CNA – The Arnault men may have a point. Bernard Arnault, one of the four or five richest men in the world and leader of a luxury empire, appears to wear the same thing whenever he leaves the house. Dark suit, almost always navy, white shirt, dark tie.
Sometimes, he shows his relaxed side by taking off the tie. At a tennis match, he might go really wild and take the jacket off, too.
His sons Antoine, Frédéric, Jean and Alexandre, who also work across the LVMH group, usually conform to the patriarch’s outfit as well, though occasionally they rebel with a dark shirt, or by wearing trainers.
That these men, who could wear anything and who must constantly mix with the world’s great tastemakers, keep to a strict style diet tells you something.
The standard reason provided for wearing the same thing every day is to preserve mental energy for other, more important decisions. Both former United States (US) president Barack Obama, with his identical dark suits, and Mark Zuckerberg in his jeans and grey T-shirt, have made this point.
And fair enough. Most men simply are not interested in clothes. Given the option, a lot of men I know would wear what they learnt to wear as adolescents, but will grudgingly upgrade to fit in professionally or to show how rich they are. For them, what to wear is a problem to be solved, preferably by someone else, in a minimal amount of time.
Picking and sticking with a personal uniform makes sense for reasons beyond indifference and simplicity, though. Consider first Jean-Michel Frank, the great Parisian interior designer of the 1920s and ’30s, a man who made incredible aesthetic demands – total simplicity combined with sumptuous materials. He always wore the same double-breasted, soft-shouldered grey flannel suit. He was reputed to own 40 of them.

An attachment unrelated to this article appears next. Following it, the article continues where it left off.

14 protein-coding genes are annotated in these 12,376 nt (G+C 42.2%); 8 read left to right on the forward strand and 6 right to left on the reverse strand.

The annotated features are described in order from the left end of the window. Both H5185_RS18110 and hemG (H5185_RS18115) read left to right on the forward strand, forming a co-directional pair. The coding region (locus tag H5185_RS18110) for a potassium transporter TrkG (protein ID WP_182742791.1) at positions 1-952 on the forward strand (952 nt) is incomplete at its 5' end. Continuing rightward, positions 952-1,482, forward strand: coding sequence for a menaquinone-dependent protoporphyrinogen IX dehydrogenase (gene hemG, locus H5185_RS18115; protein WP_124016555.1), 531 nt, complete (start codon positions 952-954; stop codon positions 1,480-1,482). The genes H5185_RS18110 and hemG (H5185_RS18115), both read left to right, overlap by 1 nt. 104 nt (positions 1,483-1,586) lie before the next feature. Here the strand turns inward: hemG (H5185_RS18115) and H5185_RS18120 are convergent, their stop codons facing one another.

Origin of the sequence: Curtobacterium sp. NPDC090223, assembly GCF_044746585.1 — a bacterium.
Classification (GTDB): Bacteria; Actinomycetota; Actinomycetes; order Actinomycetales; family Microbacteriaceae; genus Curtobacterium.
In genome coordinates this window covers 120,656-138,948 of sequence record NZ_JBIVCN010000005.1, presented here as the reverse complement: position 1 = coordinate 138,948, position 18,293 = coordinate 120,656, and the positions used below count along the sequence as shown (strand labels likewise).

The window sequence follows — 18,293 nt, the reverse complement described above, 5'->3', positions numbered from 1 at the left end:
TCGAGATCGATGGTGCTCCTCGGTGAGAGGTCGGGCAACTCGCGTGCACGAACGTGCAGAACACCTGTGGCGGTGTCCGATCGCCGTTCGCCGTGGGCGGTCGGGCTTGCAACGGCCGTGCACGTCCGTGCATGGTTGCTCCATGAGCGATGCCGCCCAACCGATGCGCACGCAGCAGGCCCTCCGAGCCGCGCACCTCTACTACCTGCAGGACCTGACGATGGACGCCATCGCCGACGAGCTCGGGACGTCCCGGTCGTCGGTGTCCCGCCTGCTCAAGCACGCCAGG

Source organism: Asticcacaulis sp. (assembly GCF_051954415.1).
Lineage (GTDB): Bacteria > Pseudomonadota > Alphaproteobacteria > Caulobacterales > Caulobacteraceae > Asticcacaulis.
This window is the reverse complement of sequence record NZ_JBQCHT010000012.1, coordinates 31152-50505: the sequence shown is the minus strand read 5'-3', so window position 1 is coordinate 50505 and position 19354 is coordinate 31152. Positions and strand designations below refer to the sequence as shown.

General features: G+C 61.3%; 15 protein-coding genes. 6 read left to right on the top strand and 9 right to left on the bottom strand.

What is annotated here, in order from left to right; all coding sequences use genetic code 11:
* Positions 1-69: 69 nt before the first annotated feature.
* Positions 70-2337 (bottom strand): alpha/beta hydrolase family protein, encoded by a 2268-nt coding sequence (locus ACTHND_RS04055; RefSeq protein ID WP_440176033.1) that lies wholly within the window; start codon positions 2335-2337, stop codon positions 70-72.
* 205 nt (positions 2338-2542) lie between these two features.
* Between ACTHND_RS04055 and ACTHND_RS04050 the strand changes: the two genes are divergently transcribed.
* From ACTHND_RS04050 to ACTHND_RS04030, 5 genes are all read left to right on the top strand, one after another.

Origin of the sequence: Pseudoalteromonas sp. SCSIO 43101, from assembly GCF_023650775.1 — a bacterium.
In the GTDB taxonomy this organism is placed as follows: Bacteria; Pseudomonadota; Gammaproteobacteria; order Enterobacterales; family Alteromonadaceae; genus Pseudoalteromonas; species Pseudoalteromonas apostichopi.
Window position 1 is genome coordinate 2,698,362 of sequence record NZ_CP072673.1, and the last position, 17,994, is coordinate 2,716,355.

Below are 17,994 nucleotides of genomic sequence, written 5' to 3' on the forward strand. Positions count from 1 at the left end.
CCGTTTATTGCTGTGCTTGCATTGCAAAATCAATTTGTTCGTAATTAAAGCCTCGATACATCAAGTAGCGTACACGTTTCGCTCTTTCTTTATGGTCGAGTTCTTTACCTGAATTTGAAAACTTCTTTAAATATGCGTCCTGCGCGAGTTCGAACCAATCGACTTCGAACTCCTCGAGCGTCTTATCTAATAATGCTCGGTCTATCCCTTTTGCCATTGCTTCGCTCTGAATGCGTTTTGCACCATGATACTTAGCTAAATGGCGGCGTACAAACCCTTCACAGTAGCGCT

Ludwig Wittgenstein, whose philosophical obsessions had a distinctly aesthetic character, was a uniform man, too. His student Norman Malcolm reported that he always wore light flannel trousers, an open flannel shirt, the same rough jacket, and carefully polished shoes.
In his excellent book The Sartorialist: Man, published by Rizzoli, the style photographer Scott Schuman praises the uniform, using the example of Noboru Kakuta (a somewhat mysterious fashion world figure – there are lots of pictures of him around, but it’s not clear what he does). His clothes are neatly tailored, classic, and always in shades of blue and grey, sometimes with a white shirt or pocket handkerchief. He prefers brown suede shoes.
The fabrics are soft and textured. He looks fantastic.
Giorgio Armani is another example: When not in a suit, it’s very dark trousers with an equally dark T-shirt or sweater, a uniform he seems to default to more as he grows older.
Other designers, from Joseph Altuzarra to Paul Smith, depend on quite standardised formulas, as well.
For these stylish men, it’s clearly not about saving energy. It’s about finding something that works perfectly, and sticking with it. Here’s the secret: If you look good, repetitiveness doesn’t really matter. People will always notice if your suit fits perfectly; they will never notice if it’s the same suit you wore yesterday (unless, of course, they are a style columnist).
There is a reason the Arnaults go with the navy suit and the white shirt. Paired with black shoes, it’s the most flattering, versatile uniform there is. It can be more or less casual depending on the presence of a tie, and you can always dump the jacket. It works at night.
Stains don’t show. It is thinning and has eight pockets. But, as a person who has worn out more blue suits than I can count, I must admit that it is the teensiest bit dull.
I’m not a strict uniform man myself, but my default is grey trousers, dark brogues, and some kind of tweed jacket.
This works fine in the US. In the United Kingdom, people generally assume that if you wear tweed you are either off to shoot some poor bird, or are a twit. But I like to wear something with a pattern on it, and the tie is on its way out.